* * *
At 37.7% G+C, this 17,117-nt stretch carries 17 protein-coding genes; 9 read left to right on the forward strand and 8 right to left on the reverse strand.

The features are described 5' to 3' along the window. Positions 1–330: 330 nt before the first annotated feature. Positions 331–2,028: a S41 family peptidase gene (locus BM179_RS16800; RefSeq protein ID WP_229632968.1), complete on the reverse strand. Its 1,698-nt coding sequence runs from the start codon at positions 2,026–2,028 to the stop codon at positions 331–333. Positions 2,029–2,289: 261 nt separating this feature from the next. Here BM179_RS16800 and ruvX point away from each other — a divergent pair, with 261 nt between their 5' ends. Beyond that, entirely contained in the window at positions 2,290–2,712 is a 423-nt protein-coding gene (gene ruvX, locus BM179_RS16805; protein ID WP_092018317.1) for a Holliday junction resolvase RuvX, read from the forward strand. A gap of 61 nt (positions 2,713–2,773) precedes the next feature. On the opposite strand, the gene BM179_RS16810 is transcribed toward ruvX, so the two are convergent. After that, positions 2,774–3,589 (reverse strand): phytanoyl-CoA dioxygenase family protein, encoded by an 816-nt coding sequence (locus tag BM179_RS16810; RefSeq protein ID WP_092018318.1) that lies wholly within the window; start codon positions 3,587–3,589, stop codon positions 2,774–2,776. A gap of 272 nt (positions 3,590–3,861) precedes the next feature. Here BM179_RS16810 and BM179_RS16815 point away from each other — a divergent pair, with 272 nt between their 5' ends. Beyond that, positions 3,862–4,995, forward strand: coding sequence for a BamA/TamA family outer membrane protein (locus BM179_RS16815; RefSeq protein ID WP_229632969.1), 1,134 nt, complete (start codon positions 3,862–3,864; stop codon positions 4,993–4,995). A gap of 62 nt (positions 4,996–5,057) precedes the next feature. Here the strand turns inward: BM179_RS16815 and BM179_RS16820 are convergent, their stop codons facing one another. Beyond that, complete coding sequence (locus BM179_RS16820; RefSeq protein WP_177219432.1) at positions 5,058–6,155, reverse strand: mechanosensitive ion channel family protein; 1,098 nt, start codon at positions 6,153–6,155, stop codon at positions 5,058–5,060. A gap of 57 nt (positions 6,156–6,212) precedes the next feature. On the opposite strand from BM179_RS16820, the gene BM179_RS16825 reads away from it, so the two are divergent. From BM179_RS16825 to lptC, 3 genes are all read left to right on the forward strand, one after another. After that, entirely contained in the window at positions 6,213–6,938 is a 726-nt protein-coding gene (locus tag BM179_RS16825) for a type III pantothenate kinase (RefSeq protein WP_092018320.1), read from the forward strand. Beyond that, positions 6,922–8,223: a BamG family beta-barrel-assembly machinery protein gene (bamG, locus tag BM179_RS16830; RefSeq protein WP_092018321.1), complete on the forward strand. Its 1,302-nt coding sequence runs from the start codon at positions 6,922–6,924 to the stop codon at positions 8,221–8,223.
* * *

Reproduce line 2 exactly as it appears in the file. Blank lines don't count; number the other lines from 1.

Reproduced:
The features are described 5' to 3' along the window. Positions 1–330: 330 nt before the first annotated feature. Positions 331–2,028: a S41 family peptidase gene (locus BM179_RS16800; RefSeq protein ID WP_229632968.1), complete on the reverse strand. Its 1,698-nt coding sequence runs from the start codon at positions 2,026–2,028 to the stop codon at positions 331–333. Positions 2,029–2,289: 261 nt separating this feature from the next. Here BM179_RS16800 and ruvX point away from each other — a divergent pair, with 261 nt between their 5' ends. Beyond that, entirely contained in the window at positions 2,290–2,712 is a 423-nt protein-coding gene (gene ruvX, locus BM179_RS16805; protein ID WP_092018317.1) for a Holliday junction resolvase RuvX, read from the forward strand. A gap of 61 nt (positions 2,713–2,773) precedes the next feature. On the opposite strand, the gene BM179_RS16810 is transcribed toward ruvX, so the two are convergent. After that, positions 2,774–3,589 (reverse strand): phytanoyl-CoA dioxygenase family protein, encoded by an 816-nt coding sequence (locus tag BM179_RS16810; RefSeq protein ID WP_092018318.1) that lies wholly within the window; start codon positions 3,587–3,589, stop codon positions 2,774–2,776. A gap of 272 nt (positions 3,590–3,861) precedes the next feature. Here BM179_RS16810 and BM179_RS16815 point away from each other — a divergent pair, with 272 nt between their 5' ends. Beyond that, positions 3,862–4,995, forward strand: coding sequence for a BamA/TamA family outer membrane protein (locus BM179_RS16815; RefSeq protein ID WP_229632969.1), 1,134 nt, complete (start codon positions 3,862–3,864; stop codon positions 4,993–4,995). A gap of 62 nt (positions 4,996–5,057) precedes the next feature. Here the strand turns inward: BM179_RS16815 and BM179_RS16820 are convergent, their stop codons facing one another. Beyond that, complete coding sequence (locus BM179_RS16820; RefSeq protein WP_177219432.1) at positions 5,058–6,155, reverse strand: mechanosensitive ion channel family protein; 1,098 nt, start codon at positions 6,153–6,155, stop codon at positions 5,058–5,060. A gap of 57 nt (positions 6,156–6,212) precedes the next feature. On the opposite strand from BM179_RS16820, the gene BM179_RS16825 reads away from it, so the two are divergent. From BM179_RS16825 to lptC, 3 genes are all read left to right on the forward strand, one after another. After that, entirely contained in the window at positions 6,213–6,938 is a 726-nt protein-coding gene (locus tag BM179_RS16825) for a type III pantothenate kinase (RefSeq protein WP_092018320.1), read from the forward strand. Beyond that, positions 6,922–8,223: a BamG family beta-barrel-assembly machinery protein gene (bamG, locus tag BM179_RS16830; RefSeq protein WP_092018321.1), complete on the forward strand. Its 1,302-nt coding sequence runs from the start codon at positions 6,922–6,924 to the stop codon at positions 8,221–8,223.